This is not an exercise in paying homage to those whom the Lord has called to preside. Rather, it is a recognition of the fact that God has called prophets, seers, and revelators, and others as General Authorities. It is a commitment that you will follow the instructions that come from the presiding officers of the Church. Likewise you should feel loyalty toward the bishop and stake president and other Church leaders. Failure to sustain those in authority is incompatible with service in the temple.
You must be morally clean to enter into the holy temple. The law of chastity requires that you not have sexual relations with anyone other than your husband or wife. We especially encourage you to guard against the enticements of Satan to sully your moral cleanliness.
You must ensure that there is nothing in your relationship with family members that is out of harmony with the teachings of the Church. We especially encourage [youth] to obey [their] parents in righteousness. Parents must be vigilant to ensure that their relationships with family members are in harmony with the teachings of the gospel and never involve abuse or neglect.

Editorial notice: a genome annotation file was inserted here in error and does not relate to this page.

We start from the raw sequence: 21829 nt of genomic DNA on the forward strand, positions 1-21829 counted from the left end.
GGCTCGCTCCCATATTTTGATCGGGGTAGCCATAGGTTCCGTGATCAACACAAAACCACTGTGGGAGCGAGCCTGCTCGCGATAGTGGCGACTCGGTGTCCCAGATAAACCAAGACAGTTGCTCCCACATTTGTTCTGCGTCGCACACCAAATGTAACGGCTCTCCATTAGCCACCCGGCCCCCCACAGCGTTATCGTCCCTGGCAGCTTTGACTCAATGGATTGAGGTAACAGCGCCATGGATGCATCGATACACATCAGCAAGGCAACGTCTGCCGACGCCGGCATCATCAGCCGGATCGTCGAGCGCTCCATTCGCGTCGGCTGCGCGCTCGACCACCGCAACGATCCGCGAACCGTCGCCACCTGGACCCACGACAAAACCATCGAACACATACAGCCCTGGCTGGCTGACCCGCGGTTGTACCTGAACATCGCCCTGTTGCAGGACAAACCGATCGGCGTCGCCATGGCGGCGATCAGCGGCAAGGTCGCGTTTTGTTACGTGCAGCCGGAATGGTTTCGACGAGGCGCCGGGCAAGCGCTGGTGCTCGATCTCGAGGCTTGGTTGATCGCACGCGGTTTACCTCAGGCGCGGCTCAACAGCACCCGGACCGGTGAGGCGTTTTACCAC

To enter the temple you must be honest in all of your dealings with others. As Latter-day Saints we have a sacred obligation to never be deceitful or dishonest. Our basic integrity is at stake when we violate this covenant.
To qualify for a temple recommend, you should strive to do your duty in the Church, attending your sacrament, priesthood, and other meetings. You must also strive to obey the rules, laws, and commandments of the gospel. Learn … to accept callings and other responsibilities that come to you. Be active participants in your wards and branches, and be one your leaders can depend on.
To enter the temple you must be a full-tithe payer and live the Word of Wisdom. These two commandments, simple in their instruction but enormously important in our spiritual growth, are essential in certifying our personal worthiness. Observation over many years has shown that those who faithfully pay their tithing and observe the Word of Wisdom are usually faithful in all other matters that relate to entering the holy temple.